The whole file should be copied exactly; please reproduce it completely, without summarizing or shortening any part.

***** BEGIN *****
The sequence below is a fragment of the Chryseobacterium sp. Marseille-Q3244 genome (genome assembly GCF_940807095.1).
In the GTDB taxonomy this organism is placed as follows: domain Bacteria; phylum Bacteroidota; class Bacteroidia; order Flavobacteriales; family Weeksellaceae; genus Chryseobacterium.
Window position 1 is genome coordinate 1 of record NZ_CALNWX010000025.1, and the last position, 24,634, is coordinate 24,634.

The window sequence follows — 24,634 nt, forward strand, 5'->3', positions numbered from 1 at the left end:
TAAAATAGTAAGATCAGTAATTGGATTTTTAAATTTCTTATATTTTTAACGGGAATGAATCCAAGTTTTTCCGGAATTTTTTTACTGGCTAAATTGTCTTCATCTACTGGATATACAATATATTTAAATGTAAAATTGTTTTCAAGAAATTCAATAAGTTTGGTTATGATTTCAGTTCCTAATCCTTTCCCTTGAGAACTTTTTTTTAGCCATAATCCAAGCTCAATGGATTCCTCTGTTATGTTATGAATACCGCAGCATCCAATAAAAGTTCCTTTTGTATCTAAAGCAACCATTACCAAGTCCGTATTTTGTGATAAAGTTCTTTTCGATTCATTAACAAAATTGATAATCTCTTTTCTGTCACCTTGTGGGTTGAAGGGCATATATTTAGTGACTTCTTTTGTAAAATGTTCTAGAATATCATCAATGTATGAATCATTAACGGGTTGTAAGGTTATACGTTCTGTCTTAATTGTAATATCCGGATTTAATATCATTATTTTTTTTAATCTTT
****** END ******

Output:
The sequence below is a fragment of the Chryseobacterium sp. Marseille-Q3244 genome (genome assembly GCF_940807095.1).
In the GTDB taxonomy this organism is placed as follows: domain Bacteria; phylum Bacteroidota; class Bacteroidia; order Flavobacteriales; family Weeksellaceae; genus Chryseobacterium.
Window position 1 is genome coordinate 1 of record NZ_CALNWX010000025.1, and the last position, 24,634, is coordinate 24,634.

The window sequence follows — 24,634 nt, forward strand, 5'->3', positions numbered from 1 at the left end:
TAAAATAGTAAGATCAGTAATTGGATTTTTAAATTTCTTATATTTTTAACGGGAATGAATCCAAGTTTTTCCGGAATTTTTTTACTGGCTAAATTGTCTTCATCTACTGGATATACAATATATTTAAATGTAAAATTGTTTTCAAGAAATTCAATAAGTTTGGTTATGATTTCAGTTCCTAATCCTTTCCCTTGAGAACTTTTTTTTAGCCATAATCCAAGCTCAATGGATTCCTCTGTTATGTTATGAATACCGCAGCATCCAATAAAAGTTCCTTTTGTATCTAAAGCAACCATTACCAAGTCCGTATTTTGTGATAAAGTTCTTTTCGATTCATTAACAAAATTGATAATCTCTTTTCTGTCACCTTGTGGGTTGAAGGGCATATATTTAGTGACTTCTTTTGTAAAATGTTCTAGAATATCATCAATGTATGAATCATTAACGGGTTGTAAGGTTATACGTTCTGTCTTAATTGTAATATCCGGATTTAATATCATTATTTTTTTTAATCTTT